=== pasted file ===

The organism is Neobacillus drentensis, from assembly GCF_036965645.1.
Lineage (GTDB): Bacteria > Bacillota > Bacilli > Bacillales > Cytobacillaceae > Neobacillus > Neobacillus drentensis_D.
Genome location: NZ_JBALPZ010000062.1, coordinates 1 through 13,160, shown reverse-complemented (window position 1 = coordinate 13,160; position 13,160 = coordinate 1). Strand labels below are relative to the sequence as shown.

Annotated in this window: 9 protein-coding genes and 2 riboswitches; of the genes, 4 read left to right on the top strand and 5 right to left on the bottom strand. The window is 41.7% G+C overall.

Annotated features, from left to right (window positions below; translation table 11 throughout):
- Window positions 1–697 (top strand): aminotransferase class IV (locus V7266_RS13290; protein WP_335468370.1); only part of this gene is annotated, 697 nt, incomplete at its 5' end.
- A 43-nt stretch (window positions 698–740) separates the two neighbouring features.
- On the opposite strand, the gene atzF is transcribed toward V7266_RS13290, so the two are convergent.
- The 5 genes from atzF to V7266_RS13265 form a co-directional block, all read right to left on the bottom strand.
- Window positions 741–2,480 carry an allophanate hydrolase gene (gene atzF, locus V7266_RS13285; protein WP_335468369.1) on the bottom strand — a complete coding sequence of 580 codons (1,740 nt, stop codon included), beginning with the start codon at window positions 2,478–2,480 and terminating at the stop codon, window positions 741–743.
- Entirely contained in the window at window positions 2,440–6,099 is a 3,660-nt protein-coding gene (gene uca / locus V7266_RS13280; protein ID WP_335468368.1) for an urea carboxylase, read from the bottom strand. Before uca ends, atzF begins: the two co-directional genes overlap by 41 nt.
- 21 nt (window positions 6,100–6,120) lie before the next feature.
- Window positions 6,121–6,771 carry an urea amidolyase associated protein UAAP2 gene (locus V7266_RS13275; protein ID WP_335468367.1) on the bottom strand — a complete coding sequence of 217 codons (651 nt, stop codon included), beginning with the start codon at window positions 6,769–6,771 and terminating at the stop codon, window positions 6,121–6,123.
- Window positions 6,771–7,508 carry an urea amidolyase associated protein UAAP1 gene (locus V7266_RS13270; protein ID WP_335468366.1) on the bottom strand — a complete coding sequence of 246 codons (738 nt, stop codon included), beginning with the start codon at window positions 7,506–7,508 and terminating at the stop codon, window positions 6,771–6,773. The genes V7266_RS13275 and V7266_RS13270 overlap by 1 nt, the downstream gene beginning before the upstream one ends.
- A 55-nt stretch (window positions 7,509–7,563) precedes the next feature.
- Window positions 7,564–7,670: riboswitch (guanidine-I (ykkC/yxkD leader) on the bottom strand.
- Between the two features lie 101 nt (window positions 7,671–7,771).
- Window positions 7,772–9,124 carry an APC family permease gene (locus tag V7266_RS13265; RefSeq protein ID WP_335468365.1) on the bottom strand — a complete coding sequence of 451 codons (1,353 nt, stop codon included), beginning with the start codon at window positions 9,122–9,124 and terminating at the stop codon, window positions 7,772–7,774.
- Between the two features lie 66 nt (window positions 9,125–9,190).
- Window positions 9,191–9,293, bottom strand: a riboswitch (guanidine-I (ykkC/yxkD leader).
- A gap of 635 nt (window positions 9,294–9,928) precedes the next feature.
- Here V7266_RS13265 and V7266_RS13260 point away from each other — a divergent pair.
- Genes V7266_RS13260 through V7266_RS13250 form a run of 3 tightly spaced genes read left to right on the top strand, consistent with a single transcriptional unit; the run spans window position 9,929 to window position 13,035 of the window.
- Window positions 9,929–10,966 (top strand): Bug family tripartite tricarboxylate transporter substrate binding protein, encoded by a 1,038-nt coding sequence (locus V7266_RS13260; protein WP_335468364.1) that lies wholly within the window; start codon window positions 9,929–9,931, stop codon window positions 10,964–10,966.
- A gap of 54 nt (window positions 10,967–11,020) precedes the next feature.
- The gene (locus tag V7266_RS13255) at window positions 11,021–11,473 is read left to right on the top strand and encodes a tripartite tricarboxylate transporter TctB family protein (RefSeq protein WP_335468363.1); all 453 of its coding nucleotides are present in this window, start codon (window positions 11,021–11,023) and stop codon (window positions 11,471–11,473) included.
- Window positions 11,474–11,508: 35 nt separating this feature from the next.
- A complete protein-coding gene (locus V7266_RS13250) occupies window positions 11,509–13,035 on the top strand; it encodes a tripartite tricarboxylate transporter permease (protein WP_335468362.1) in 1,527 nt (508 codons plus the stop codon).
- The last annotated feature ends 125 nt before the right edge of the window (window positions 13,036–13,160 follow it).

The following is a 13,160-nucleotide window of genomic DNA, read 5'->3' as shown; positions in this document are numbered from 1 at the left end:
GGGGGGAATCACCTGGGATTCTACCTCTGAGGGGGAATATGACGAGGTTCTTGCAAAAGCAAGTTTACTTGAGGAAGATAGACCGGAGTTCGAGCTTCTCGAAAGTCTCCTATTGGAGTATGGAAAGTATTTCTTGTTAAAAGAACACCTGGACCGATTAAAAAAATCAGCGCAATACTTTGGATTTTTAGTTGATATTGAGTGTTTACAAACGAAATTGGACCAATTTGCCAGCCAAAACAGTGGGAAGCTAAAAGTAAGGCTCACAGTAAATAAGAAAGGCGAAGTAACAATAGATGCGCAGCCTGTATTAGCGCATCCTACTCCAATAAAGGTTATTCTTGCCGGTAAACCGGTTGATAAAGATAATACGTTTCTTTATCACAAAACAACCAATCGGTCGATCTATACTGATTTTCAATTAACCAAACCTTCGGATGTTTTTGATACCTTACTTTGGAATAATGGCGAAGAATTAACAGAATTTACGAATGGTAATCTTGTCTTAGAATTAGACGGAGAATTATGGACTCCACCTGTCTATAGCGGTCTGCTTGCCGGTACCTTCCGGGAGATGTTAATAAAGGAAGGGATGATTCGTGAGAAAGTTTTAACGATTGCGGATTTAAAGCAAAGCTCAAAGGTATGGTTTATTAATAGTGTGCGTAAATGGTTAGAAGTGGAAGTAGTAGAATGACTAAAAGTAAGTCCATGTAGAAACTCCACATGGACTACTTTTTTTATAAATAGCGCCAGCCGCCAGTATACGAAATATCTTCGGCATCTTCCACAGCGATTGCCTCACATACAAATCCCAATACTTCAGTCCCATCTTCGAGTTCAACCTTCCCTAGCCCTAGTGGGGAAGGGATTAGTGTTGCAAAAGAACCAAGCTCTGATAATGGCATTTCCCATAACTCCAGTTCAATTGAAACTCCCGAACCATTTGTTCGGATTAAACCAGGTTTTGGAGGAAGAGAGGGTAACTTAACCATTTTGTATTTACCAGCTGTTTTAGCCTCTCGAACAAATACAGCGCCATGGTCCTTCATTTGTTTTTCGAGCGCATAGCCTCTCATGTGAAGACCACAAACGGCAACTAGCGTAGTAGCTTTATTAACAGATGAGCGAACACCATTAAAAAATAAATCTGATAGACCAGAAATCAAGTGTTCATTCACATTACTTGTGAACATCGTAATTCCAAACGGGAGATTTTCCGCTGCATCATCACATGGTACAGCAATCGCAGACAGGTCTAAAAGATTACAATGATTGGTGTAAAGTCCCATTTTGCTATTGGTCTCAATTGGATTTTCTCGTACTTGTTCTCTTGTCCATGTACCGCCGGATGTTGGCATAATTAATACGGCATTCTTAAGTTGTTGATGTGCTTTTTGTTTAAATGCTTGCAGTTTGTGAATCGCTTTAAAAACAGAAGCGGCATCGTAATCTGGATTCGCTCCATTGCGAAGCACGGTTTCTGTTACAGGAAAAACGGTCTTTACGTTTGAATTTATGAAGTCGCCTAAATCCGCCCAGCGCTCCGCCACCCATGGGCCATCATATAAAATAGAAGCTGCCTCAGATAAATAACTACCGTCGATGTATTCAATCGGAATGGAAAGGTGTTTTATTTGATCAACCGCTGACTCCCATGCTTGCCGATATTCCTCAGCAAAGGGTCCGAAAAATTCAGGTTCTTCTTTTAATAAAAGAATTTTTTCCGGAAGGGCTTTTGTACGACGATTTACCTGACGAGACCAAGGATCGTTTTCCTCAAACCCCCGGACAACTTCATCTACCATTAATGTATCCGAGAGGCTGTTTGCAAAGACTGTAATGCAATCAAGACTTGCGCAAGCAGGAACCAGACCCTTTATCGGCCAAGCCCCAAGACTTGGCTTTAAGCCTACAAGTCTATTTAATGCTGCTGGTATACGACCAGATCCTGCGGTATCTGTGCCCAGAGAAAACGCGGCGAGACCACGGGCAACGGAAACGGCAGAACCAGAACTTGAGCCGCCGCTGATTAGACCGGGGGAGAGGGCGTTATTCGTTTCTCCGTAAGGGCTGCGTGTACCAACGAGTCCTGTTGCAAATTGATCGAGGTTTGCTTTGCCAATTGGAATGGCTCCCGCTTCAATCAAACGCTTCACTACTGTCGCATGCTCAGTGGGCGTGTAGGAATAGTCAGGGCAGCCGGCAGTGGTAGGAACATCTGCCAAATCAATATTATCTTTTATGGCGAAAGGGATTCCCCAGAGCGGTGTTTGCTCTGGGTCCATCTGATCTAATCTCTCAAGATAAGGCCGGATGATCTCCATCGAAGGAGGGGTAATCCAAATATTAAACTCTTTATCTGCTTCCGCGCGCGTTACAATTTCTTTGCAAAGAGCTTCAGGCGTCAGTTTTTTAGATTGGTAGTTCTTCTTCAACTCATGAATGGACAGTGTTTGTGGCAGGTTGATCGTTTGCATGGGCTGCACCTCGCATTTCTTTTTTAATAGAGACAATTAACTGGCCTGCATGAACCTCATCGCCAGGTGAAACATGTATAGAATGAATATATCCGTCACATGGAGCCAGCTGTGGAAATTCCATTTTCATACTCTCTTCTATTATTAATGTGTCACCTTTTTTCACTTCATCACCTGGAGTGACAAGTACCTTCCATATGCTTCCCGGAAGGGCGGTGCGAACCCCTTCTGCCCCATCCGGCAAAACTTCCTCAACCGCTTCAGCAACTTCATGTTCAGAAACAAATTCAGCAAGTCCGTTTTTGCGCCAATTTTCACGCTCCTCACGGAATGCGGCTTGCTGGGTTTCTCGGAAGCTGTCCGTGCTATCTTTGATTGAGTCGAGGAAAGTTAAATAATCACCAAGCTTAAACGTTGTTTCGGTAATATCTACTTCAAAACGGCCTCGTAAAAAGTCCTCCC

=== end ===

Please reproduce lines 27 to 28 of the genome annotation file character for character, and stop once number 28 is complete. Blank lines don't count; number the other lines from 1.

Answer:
- Window positions 11,474–11,508: 35 nt separating this feature from the next.
- A complete protein-coding gene (locus V7266_RS13250) occupies window positions 11,509–13,035 on the top strand; it encodes a tripartite tricarboxylate transporter permease (protein WP_335468362.1) in 1,527 nt (508 codons plus the stop codon).